Equatorial Saki

Equitorial Saki

The Equatorial Saki (Pithecia Aequatorialis) is a New World Monkey in the Pitheciinae subfamily of the Pitheciidae family of monkeys, and is found in areas of Ecuador and Peru. The Equatorial Saki is one of the most unique looking members of the Saki monkey group with graish0black fur on its body and white fur on its hands, feet, and portions of its head and face. Considered diurnal animals, Equatorial Sakis stay almost exclusively in the trees and very rarely, if ever, go on land. The life expectancy of an Equatorial Saki is between 25 and 30 years depending on the sex of the monkey.

Habitat

Though the Equatorial Saki is typically found in Ecuador, it has been observed in some areas of Peru as well. Calling the canopy of the rainforest in these regions its habitat, the Equatorial Saki will only rarely descend to the forest floor. Unless there is a gap in the trees that is too large for them to leap with their specially adapted limbs, it is very common for the Equatorial Saki to never touch solid land. They typically move through the trees using all four limbs, sometimes proceeding in an upright position on their hind legs while moving over the branches. The Equatorial Saki is an extremely gifted jumper capable of leaping great distances from a stable position.

Diet

The Equatorial Saki engages in a specialized form of frugivory in which they focus specifically on unripe fruits and seeds. This is a common trait shared among most members of the Saki group, but is very unique from other New World Monkeys. This also allows for an abundance of food for the Equatorial Saki, because no other primates in their area are feeding on the same source of sustenance. The Equatorial Saki comprises nearly 90% of their diet up of these fruits and seeds, with the remaining 10% being filled by other plants, leaves, and small insects such as spiders.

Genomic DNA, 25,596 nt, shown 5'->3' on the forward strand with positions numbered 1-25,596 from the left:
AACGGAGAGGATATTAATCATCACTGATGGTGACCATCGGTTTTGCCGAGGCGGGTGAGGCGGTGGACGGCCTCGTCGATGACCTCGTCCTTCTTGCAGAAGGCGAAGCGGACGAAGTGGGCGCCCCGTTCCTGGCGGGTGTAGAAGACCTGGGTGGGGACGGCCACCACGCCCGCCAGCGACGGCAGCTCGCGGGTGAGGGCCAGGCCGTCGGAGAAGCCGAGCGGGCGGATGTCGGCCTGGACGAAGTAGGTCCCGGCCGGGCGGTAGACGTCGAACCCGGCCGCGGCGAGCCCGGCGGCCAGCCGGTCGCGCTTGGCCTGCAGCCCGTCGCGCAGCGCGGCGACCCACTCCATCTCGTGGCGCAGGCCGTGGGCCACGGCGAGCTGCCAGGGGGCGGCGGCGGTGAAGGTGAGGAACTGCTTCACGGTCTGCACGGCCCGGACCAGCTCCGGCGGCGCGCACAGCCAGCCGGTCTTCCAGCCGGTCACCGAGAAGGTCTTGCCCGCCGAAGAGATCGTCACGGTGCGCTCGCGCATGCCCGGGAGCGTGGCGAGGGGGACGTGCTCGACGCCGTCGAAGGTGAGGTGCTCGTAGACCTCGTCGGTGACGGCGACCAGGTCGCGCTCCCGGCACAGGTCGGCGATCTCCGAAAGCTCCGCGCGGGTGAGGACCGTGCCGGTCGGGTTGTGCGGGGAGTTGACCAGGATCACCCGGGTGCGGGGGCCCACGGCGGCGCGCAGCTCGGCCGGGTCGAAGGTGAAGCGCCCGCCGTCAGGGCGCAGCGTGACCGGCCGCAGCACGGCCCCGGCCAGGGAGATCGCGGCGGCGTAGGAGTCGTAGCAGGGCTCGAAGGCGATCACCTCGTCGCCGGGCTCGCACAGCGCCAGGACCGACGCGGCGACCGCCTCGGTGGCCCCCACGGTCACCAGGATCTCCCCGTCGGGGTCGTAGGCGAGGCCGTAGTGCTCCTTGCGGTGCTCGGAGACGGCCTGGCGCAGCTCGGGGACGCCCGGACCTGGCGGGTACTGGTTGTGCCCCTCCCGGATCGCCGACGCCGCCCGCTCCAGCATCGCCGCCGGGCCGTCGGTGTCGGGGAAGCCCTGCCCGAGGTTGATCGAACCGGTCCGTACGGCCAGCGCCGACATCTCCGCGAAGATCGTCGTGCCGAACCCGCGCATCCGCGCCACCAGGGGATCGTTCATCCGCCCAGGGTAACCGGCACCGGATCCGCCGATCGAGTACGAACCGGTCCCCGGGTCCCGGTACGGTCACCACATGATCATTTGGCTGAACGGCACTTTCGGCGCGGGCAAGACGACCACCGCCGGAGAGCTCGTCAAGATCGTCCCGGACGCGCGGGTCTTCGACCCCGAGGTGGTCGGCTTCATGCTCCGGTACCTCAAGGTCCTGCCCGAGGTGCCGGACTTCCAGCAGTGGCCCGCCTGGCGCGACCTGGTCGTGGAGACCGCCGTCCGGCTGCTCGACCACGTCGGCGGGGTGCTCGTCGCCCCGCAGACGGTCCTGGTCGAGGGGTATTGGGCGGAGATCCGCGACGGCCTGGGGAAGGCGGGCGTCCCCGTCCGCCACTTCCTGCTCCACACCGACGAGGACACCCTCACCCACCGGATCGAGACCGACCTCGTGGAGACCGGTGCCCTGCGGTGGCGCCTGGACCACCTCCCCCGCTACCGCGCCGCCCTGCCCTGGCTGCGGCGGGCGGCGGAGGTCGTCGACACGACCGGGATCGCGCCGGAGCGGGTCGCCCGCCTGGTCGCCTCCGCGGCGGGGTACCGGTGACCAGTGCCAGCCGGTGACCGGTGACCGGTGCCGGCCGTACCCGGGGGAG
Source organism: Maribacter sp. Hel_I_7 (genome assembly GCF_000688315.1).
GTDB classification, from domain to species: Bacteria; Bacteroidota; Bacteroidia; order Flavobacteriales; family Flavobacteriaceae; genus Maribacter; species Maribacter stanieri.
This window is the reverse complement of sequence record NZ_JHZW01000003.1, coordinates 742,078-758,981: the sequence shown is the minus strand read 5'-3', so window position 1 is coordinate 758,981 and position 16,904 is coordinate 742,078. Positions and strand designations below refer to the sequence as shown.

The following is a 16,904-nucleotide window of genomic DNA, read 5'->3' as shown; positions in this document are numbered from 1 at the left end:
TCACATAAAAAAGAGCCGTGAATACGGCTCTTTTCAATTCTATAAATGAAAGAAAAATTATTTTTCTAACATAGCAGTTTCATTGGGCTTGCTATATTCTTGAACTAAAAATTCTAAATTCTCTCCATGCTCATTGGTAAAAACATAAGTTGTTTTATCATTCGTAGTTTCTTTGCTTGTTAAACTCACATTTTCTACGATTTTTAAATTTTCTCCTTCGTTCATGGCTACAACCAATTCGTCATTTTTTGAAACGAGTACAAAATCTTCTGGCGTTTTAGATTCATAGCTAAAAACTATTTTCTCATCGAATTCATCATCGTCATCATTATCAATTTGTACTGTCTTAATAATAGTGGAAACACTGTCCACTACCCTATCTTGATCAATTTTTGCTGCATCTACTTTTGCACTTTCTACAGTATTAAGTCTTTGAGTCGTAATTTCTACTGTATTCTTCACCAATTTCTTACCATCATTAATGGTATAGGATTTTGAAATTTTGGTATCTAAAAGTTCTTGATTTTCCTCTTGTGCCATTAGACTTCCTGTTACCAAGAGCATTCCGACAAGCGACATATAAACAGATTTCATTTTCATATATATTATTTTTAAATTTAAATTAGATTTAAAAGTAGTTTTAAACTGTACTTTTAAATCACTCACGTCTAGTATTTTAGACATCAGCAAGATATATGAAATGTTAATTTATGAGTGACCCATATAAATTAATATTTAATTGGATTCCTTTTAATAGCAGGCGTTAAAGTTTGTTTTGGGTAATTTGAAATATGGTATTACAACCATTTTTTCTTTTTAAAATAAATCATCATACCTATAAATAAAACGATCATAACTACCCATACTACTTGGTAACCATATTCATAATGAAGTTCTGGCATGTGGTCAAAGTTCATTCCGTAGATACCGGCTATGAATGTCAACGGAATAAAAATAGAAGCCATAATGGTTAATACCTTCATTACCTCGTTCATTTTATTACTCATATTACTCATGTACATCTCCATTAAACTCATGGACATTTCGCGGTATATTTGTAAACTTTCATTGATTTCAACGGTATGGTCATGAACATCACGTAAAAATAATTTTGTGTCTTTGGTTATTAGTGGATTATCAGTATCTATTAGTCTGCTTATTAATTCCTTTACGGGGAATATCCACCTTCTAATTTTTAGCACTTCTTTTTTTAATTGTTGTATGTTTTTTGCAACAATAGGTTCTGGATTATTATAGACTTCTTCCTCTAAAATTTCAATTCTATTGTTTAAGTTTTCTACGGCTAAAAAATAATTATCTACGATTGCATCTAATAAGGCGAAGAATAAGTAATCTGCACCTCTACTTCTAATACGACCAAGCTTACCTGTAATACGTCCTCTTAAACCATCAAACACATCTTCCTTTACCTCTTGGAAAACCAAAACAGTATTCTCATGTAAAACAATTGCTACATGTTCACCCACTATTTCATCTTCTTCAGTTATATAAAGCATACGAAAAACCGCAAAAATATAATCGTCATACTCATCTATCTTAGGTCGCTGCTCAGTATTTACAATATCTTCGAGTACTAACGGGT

Fun Equatorial Saki Facts

  1. Equatorial Saki monkeys have precisely adapted bodies that feature strong leg muscles to make it easier for them to jump from tree to tree; which is where they spend virtually all of their life.
  2. The Equatorial Saki engages in a specialized form of frugivory in which they focus specifically on unripe fruits and seeds.
  3. The Equatorial Saki comprises nearly 90% of their diet up of these fruits and seeds, with the remaining 10% being filled by other plants, leaves, and small insects such as spiders.
  4. Unless there is a gap in the trees that is too large for them to leap with their specially adapted limbs, it is very common for the Equatorial Saki to never touch solid land.